Decoding flight information from an undocumented endpoint on the in-flight WiFi

A few weeks ago I flew with Virgin to South Africa for work. Flights to South Africa from the UK are only ever overnight which for me is a shame, because I detest trying to sleep on an overnight flight. For anyone like me who wants to get on with other things whilst they fly, Virgin provide in flight WiFi – at a cost of £4.99 a device. I learned you had to pay only once the captive portal page kicked in. But seeing as I was already on the WiFi, I decided to do some poking around. Here’s what I found

An important foreword:

<legal> Hacking a system without explicit authorisation by the organisation or individual who owns the system is illegal pretty much everywhere and in the UK it falls under the Computer Misuse Act of 1990. Not only that, it’s almost certainly against Virgin’s in flight WiFi Acceptable use policy. What I describe in this article is not hacking of any kind. Whereas in a capture the flag competition or penetration test I might use probing tools, enumeration techniques, and vulnerability scanners, here I was simply using firefox’s network monitor to see what the browser would be loading under normal use anyway, and calling that. </legal>

Not so free WiFi

Initially I just wanted to get on the WiFi for free. Although you have to pay £4.99 for anything usable Virgin offer a free chunk of 250mb (I think) if you complete a survey, however it was suffering from some interesting technical issues:


If you can’t read what the tiny text says, the message reads:


This survey is no longer available.

Please contact Administrator ( <gmail email address> ) for further assistance.

This is what I was greeted with when I pressed the ‘do questionnaire’ button. It’s interesting to me for a few reasons:

  1. It contains what looks like a personal gmail address for support enquiries.
  2. The domain ( appears to be live on the internet, suggesting that even before I’ve purchased WiFi you can access the internet on certain whitelisted sites. (You can see the T-mobile hotspot page open in another tab). Most captive portals serve everything locally and only grant internet access after you’ve signed in and/or paid.

I removed the context path from the URL and pointed my web browser to the root ( and was greeting with an expired certificate:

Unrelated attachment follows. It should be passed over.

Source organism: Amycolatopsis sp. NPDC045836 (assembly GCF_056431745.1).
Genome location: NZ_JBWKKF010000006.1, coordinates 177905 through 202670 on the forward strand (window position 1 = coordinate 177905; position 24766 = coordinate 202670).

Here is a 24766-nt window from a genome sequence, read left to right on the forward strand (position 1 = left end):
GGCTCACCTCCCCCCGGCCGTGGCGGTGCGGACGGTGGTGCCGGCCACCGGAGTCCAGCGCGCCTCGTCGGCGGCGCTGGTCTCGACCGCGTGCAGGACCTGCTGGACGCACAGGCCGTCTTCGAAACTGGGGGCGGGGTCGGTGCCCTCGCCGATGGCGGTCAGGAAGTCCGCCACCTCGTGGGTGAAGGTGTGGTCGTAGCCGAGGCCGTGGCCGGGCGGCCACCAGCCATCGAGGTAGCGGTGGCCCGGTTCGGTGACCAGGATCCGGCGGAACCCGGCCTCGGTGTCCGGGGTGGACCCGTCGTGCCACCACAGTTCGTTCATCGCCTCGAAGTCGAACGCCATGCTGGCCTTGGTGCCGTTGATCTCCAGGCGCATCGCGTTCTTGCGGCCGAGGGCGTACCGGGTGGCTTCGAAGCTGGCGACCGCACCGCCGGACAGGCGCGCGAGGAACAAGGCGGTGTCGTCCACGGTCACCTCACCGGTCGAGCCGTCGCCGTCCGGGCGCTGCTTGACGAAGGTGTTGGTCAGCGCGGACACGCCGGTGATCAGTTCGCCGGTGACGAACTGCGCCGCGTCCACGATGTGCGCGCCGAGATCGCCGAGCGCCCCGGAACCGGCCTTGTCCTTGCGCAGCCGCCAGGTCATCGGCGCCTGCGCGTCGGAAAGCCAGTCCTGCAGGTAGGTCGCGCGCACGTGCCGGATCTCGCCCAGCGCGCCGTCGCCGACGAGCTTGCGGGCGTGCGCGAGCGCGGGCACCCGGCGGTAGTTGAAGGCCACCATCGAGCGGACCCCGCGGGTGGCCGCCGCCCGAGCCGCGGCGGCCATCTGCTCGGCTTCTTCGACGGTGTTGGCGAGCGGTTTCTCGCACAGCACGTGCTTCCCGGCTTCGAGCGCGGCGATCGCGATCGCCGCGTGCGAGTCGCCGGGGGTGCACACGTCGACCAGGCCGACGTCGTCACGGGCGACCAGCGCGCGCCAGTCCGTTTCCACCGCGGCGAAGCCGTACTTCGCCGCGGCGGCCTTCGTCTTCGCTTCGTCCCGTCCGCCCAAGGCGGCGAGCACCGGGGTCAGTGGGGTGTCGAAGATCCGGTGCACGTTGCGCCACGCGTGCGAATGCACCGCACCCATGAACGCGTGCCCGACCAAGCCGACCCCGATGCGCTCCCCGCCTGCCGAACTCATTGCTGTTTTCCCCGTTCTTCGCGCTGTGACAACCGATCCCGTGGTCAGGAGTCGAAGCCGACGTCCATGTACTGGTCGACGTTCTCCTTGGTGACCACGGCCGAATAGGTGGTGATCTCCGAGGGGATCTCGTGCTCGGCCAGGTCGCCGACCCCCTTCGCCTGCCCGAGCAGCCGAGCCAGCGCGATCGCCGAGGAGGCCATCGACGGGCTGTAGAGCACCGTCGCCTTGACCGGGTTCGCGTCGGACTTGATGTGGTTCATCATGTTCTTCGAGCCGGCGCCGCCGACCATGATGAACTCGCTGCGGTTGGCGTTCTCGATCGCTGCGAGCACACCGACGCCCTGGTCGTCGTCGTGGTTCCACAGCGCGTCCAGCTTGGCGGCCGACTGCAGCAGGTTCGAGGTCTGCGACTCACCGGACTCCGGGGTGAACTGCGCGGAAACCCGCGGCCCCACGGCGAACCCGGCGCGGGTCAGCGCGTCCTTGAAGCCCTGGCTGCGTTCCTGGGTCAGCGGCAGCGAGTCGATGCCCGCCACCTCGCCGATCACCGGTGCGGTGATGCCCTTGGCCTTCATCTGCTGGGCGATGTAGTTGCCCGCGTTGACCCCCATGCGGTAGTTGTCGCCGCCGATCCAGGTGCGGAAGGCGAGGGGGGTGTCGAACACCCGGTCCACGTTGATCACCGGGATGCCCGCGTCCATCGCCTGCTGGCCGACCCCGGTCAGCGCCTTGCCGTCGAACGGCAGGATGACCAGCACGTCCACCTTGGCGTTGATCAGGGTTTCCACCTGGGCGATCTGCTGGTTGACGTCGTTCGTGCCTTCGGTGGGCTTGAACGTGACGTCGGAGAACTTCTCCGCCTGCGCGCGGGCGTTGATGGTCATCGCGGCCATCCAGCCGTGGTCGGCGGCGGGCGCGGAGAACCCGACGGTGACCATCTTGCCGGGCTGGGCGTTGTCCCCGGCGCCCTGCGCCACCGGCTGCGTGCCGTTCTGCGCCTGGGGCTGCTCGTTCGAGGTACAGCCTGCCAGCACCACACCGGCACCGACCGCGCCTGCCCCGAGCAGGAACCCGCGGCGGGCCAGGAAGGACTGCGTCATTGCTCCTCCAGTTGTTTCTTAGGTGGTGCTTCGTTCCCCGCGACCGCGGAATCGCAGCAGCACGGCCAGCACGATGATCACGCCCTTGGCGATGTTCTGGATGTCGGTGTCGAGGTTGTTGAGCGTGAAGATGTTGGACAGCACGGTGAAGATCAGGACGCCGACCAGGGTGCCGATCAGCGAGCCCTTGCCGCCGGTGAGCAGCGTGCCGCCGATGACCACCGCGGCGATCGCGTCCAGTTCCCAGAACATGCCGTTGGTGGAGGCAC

The certificate expired 3 months before my flight. I wonder how many other customers missed out on the free WiFi


The certificate had expired in August, and it was currently the end of November. Clearly this site was having some trouble. This was further reinforced when I was deleting the path from the previous URL and I accidentally hit = instead of the delete key, taking me to, and the web server promptly spat a bunch of the server code at me:


The web server encountered an error, so it called out the code responsible.


Live flight data

At this point I decided to leave the domain alone, it was clearly having some issues and it’s best to avoid the situation if it starts to feel like you could actually break something.

Resigned to the idea that I wasn’t getting my free in-flight WiFi for doing a questionnaire I moved on to other things, but when I later went to close the captive portal tab I noticed another interesting URL in the network monitor:

The url was

this caught my attention because the .aero top level domain is restricted for registration – you have to work in the aerospace industry to get one. I’d never seen the .aero TLD used before, and when I hit the endpoint I was pleasantly surprised to see a bunch of JSON-formatted data returned about the flight:

"td_id_fltdata_flight_number":"VIR601 ",


So naturally the next step was to write a dashboard to parse, group and pretty print this data out. The monitors that each seat has in front of it for watching films etc do display some flight information (which is what I suspect this endpoint is for), but this is a lot more than gets displayed there.

A CORS for Concern

My plan was to use JQuery and bootstrap (which I luckily had local copies of on my laptop) to whip up a dashboard that would display this information, but this is where things get a little technical. The API endpoint I was calling (/inflight/services/flightdata/v2/flightdata) was on the domain Whilst I could call this endpoint from my laptop using cURL no problem, it’s not quite so simple when you want to call out from a web page.

Cross-Origin Resource Sharing, or CORS, is the process by which a web server can allow or deny it’s endpoints to be called by another website. This is a fundamental security feature of the web which prevents things like Cross-site scripting (in some cases), as well as people using your endpoints on their website without permission. If I have a site (, and I want to call an API on from Javascript in the browser (an XMLHttpRequest) I can add a CORS header to the response from which contains a site whitelist. E.g.


This tells the web browser that if the user is on, it is allowed to call endpoints on, otherwise it isn’t. The browser will then permit or deny the request as required.